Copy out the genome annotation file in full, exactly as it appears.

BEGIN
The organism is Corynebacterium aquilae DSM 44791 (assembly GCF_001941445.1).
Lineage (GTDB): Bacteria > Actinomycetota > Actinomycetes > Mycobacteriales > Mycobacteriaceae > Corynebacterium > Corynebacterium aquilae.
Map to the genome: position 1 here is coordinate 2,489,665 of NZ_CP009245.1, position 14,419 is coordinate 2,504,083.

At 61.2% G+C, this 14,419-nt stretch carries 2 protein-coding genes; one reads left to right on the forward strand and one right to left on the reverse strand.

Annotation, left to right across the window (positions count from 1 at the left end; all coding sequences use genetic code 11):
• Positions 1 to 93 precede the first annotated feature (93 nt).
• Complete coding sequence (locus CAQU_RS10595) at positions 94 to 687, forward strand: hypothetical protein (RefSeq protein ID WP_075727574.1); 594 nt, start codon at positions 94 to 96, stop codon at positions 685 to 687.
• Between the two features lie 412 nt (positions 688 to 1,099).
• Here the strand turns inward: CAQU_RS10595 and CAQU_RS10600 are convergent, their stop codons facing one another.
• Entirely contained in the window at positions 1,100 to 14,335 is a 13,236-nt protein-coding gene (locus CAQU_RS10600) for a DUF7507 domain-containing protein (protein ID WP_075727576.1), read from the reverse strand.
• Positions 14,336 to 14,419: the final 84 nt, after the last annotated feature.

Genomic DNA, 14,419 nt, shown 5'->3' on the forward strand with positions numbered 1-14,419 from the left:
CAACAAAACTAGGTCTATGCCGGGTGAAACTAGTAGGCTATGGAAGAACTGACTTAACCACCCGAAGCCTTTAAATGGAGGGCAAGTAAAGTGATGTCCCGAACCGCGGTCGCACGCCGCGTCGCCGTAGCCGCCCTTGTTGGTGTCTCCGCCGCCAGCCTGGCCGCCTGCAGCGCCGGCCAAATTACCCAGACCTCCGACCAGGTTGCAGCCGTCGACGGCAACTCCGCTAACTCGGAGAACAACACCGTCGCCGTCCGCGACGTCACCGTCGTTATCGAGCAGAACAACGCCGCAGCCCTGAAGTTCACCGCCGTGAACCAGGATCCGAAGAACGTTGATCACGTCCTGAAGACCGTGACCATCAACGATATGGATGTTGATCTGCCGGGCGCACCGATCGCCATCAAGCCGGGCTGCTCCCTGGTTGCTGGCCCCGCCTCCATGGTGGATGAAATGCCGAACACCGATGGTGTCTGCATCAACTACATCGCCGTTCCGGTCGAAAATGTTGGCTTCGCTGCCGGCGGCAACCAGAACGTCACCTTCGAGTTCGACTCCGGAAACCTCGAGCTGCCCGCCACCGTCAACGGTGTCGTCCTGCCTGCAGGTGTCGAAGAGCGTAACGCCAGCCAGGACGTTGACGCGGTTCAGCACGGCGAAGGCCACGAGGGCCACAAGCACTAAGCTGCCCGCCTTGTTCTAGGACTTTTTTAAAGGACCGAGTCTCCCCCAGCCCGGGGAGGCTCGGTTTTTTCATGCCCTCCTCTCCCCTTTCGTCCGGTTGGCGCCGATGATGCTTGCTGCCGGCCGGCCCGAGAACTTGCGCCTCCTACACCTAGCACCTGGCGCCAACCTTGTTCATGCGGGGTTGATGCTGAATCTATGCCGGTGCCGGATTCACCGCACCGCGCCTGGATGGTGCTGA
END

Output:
The organism is Corynebacterium aquilae DSM 44791 (assembly GCF_001941445.1).
Lineage (GTDB): Bacteria > Actinomycetota > Actinomycetes > Mycobacteriales > Mycobacteriaceae > Corynebacterium > Corynebacterium aquilae.
Map to the genome: position 1 here is coordinate 2,489,665 of NZ_CP009245.1, position 14,419 is coordinate 2,504,083.

At 61.2% G+C, this 14,419-nt stretch carries 2 protein-coding genes; one reads left to right on the forward strand and one right to left on the reverse strand.

Annotation, left to right across the window (positions count from 1 at the left end; all coding sequences use genetic code 11):
• Positions 1 to 93 precede the first annotated feature (93 nt).
• Complete coding sequence (locus CAQU_RS10595) at positions 94 to 687, forward strand: hypothetical protein (RefSeq protein ID WP_075727574.1); 594 nt, start codon at positions 94 to 96, stop codon at positions 685 to 687.
• Between the two features lie 412 nt (positions 688 to 1,099).
• Here the strand turns inward: CAQU_RS10595 and CAQU_RS10600 are convergent, their stop codons facing one another.
• Entirely contained in the window at positions 1,100 to 14,335 is a 13,236-nt protein-coding gene (locus CAQU_RS10600) for a DUF7507 domain-containing protein (protein ID WP_075727576.1), read from the reverse strand.
• Positions 14,336 to 14,419: the final 84 nt, after the last annotated feature.

Genomic DNA, 14,419 nt, shown 5'->3' on the forward strand with positions numbered 1-14,419 from the left:
CAACAAAACTAGGTCTATGCCGGGTGAAACTAGTAGGCTATGGAAGAACTGACTTAACCACCCGAAGCCTTTAAATGGAGGGCAAGTAAAGTGATGTCCCGAACCGCGGTCGCACGCCGCGTCGCCGTAGCCGCCCTTGTTGGTGTCTCCGCCGCCAGCCTGGCCGCCTGCAGCGCCGGCCAAATTACCCAGACCTCCGACCAGGTTGCAGCCGTCGACGGCAACTCCGCTAACTCGGAGAACAACACCGTCGCCGTCCGCGACGTCACCGTCGTTATCGAGCAGAACAACGCCGCAGCCCTGAAGTTCACCGCCGTGAACCAGGATCCGAAGAACGTTGATCACGTCCTGAAGACCGTGACCATCAACGATATGGATGTTGATCTGCCGGGCGCACCGATCGCCATCAAGCCGGGCTGCTCCCTGGTTGCTGGCCCCGCCTCCATGGTGGATGAAATGCCGAACACCGATGGTGTCTGCATCAACTACATCGCCGTTCCGGTCGAAAATGTTGGCTTCGCTGCCGGCGGCAACCAGAACGTCACCTTCGAGTTCGACTCCGGAAACCTCGAGCTGCCCGCCACCGTCAACGGTGTCGTCCTGCCTGCAGGTGTCGAAGAGCGTAACGCCAGCCAGGACGTTGACGCGGTTCAGCACGGCGAAGGCCACGAGGGCCACAAGCACTAAGCTGCCCGCCTTGTTCTAGGACTTTTTTAAAGGACCGAGTCTCCCCCAGCCCGGGGAGGCTCGGTTTTTTCATGCCCTCCTCTCCCCTTTCGTCCGGTTGGCGCCGATGATGCTTGCTGCCGGCCGGCCCGAGAACTTGCGCCTCCTACACCTAGCACCTGGCGCCAACCTTGTTCATGCGGGGTTGATGCTGAATCTATGCCGGTGCCGGATTCACCGCACCGCGCCTGGATGGTGCTGA